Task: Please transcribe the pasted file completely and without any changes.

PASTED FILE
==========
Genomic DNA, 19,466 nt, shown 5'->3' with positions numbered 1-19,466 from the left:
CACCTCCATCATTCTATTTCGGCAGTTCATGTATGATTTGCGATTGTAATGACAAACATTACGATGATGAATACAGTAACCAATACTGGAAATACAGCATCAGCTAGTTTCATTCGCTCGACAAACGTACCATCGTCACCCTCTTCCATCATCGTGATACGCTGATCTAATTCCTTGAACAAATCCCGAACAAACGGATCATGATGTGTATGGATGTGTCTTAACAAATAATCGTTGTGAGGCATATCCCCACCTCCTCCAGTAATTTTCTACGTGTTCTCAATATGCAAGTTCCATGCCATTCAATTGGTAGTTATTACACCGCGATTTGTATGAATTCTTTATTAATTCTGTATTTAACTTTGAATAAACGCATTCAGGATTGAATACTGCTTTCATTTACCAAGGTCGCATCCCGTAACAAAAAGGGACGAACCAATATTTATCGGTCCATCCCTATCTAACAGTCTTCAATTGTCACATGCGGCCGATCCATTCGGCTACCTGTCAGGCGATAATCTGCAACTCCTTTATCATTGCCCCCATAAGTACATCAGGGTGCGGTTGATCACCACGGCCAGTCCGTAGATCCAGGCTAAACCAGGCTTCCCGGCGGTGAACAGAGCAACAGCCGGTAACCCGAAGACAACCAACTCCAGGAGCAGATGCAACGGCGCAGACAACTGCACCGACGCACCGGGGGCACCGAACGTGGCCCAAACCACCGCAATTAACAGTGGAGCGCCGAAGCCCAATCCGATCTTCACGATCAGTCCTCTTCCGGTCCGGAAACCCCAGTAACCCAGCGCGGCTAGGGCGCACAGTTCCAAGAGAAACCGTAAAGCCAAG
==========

Genomic DNA, 19,466 nt, shown 5'->3' with positions numbered 1-19,466 from the left:
CACCTCCATCATTCTATTTCGGCAGTTCATGTATGATTTGCGATTGTAATGACAAACATTACGATGATGAATACAGTAACCAATACTGGAAATACAGCATCAGCTAGTTTCATTCGCTCGACAAACGTACCATCGTCACCCTCTTCCATCATCGTGATACGCTGATCTAATTCCTTGAACAAATCCCGAACAAACGGATCATGATGTGTATGGATGTGTCTTAACAAATAATCGTTGTGAGGCATATCCCCACCTCCTCCAGTAATTTTCTACGTGTTCTCAATATGCAAGTTCCATGCCATTCAATTGGTAGTTATTACACCGCGATTTGTATGAATTCTTTATTAATTCTGTATTTAACTTTGAATAAACGCATTCAGGATTGAATACTGCTTTCATTTACCAAGGTCGCATCCCGTAACAAAAAGGGACGAACCAATATTTATCGGTCCATCCCTATCTAACAGTCTTCAATTGTCACATGCGGCCGATCCATTCGGCTACCTGTCAGGCGATAATCTGCAACTCCTTTATCATTGCCCCCATAAGTACATCAGGGTGCGGTTGATCACCACGGCCAGTCCGTAGATCCAGGCTAAACCAGGCTTCCCGGCGGTGAACAGAGCAACAGCCGGTAACCCGAAGACAACCAACTCCAGGAGCAGATGCAACGGCGCAGACAACTGCACCGACGCACCGGGGGCACCGAACGTGGCCCAAACCACCGCAATTAACAGTGGAGCGCCGAAGCCCAATCCGATCTTCACGATCAGTCCTCTTCCGGTCCGGAAACCCCAGTAACCCAGCGCGGCTAGGGCGCACAGTTCCAAGAGAAACCGTAAAGCCAAG